Attorney Dave Christensen quoted in Michigan Lawyers Weekly story updating HB 4612 No Fault legislation
As regular readers of my law blog know, I’ve been writing extensively about the push by the insurance industry and many state Republicans to change Michigan’s No Fault insurance laws. I’ve written about how one-sided the insurance industry’s “wish-list” is, through bills like HB 4612, which would drastically alter Michigan’s No Fault insurance laws at the expense of auto accident victims and drivers.
For now, it appears that HB 4612 is on hold and, at least in its current version, likely to die. Michigan Lawyers Weekly interviewed attorney David Christensen of Michigan Auto Law on the latest on the No Fault Reform efforts. Dave is the current chair of the Michigan Association for Justice No Fault Auto Insurance Committee.
According to the Michigan Lawyers Weekly story, Republicans pushing the insurance industry agenda are far short of the votes they need to pass the bill before recess, so HB 4612 hasn’t come to a full vote.
“The insurance industry is continuing to press for the votes, but Michigan Association for Justice and CPAN [Coalition Protecting Auto No-Fault] have not seen any erosion in the bipartisan opposition to 4612.”
Here’s the full Michigan Lawyers Weekly story: No movement on no-fault bill, to be taken up after recess.
Many people are unfamiliar with the Michigan No Fault insurance system until they need it. But Michigan’s No Fault law provides truly life-saving protections for people who suffer serious injuries after a car accident. Currently, if Michigan drivers are seriously injured in a crash, Michigan No Fault covers:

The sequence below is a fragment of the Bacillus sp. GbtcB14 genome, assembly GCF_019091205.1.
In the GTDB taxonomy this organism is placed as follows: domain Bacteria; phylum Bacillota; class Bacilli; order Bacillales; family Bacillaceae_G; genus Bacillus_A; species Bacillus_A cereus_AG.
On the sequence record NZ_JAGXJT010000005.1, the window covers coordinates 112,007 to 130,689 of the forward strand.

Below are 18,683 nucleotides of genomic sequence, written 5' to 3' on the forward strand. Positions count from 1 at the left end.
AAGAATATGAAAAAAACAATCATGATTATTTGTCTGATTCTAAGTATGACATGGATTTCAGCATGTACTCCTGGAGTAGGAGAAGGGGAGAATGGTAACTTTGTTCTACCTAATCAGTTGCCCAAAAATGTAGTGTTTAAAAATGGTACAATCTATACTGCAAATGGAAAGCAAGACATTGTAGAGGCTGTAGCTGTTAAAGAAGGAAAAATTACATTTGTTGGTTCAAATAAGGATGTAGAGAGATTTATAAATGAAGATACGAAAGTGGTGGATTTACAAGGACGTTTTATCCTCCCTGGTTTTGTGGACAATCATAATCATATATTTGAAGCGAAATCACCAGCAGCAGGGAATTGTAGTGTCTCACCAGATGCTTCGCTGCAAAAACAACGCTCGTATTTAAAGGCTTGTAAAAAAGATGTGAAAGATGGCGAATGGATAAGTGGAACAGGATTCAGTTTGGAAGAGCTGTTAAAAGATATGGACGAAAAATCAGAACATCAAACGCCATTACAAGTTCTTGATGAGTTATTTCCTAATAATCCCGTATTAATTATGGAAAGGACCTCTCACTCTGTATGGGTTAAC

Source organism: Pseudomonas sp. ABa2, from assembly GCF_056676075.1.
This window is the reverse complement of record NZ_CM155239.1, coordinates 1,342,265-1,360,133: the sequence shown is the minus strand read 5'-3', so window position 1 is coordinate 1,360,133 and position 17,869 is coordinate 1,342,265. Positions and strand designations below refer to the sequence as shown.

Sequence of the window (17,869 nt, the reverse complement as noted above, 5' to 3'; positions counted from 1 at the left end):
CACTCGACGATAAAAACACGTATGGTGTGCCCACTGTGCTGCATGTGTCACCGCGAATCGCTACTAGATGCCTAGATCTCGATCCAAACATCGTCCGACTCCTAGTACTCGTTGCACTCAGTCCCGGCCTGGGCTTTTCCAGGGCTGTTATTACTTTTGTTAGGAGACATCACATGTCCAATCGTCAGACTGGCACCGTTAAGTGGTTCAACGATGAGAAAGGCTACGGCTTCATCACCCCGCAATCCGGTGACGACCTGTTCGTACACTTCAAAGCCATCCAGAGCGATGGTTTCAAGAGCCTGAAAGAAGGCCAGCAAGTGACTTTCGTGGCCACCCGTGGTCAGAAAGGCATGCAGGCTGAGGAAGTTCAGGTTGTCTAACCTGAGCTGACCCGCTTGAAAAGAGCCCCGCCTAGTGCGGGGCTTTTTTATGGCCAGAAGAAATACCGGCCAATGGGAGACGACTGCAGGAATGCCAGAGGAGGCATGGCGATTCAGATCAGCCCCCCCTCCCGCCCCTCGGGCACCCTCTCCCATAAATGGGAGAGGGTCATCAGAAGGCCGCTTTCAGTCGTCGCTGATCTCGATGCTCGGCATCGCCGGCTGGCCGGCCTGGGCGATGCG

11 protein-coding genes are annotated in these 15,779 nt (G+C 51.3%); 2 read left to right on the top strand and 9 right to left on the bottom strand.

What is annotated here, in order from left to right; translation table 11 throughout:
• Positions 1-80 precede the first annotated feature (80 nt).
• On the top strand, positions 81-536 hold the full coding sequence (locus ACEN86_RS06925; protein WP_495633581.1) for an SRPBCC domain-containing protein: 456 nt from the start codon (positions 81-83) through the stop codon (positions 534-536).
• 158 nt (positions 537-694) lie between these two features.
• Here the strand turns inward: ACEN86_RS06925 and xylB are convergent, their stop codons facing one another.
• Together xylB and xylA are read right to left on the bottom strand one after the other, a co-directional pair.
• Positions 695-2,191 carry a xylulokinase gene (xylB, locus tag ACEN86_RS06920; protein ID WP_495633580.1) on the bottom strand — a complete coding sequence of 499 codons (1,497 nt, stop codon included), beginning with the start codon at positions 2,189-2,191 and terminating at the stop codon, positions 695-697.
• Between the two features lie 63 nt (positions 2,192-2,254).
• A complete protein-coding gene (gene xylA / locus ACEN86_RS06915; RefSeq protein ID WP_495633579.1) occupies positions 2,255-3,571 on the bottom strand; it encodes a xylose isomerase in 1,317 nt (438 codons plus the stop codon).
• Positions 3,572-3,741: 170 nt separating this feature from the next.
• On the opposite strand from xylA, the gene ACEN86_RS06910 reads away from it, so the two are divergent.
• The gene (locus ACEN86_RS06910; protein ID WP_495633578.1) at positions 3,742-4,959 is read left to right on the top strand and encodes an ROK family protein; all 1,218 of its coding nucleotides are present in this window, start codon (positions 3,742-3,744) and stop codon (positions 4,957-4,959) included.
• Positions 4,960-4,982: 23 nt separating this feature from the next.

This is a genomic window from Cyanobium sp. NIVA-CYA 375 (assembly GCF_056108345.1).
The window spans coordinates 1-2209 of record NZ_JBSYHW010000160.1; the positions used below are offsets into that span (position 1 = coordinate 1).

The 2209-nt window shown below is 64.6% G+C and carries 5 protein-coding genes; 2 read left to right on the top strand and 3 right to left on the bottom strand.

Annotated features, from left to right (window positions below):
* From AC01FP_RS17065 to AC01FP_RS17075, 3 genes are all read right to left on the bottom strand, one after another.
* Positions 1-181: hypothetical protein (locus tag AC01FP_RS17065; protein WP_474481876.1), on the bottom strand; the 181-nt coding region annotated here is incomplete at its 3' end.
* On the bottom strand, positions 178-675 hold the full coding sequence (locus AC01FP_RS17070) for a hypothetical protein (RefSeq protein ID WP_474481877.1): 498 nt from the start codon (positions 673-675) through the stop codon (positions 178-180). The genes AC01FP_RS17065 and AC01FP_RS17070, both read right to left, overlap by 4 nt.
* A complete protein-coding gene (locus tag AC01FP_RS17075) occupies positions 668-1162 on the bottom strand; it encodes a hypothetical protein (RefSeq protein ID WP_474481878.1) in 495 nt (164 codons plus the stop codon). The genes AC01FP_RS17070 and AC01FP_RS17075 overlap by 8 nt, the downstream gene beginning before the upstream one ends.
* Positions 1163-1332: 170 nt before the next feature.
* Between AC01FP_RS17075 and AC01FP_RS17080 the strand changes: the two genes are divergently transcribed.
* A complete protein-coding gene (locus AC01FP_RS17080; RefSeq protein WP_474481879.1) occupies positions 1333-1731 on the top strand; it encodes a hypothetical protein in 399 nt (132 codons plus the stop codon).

- Medical benefits: Unlimited necessary medical care for medical help and treatment for auto accident-related injuries.
- Lost wages: 85% of lost wages while you’re injured and unable to work, for up to three years.
- Replacement services: Help with care and other services a person can no longer perform around the house because of his or her injuries.
- Attendant care: In-home nursing services for catastrophic injuries.
But HB 4612 would ravage the No Fault rights we have now. It would replace No Fault’s current guarantee of all necessary medical care with a $1 million cap on medical claims. In turn, HB 4612 would leave car crash victims lacking vital medical care, and shift the costs to Michigan taxpayers once the cap is reached.
HB 4612 would also eliminate the Michigan Catastrophic Claims Association. And the only winners of this so-called insurance “reform” would be the auto insurance industry. Consumers would likely end up paying more, even as vital protections are taken away or reduced.
The insurance industry’s spin machine and lobbyists are pushing No Fault reform under the guise that it will save drivers money on their auto insurance. But a mere $125 savings in the first year is all that’s guaranteed. And in reality, due to new assessments HB 4612 will likely cost drivers even more money.
Let’s hope HB 4612 is gone for good.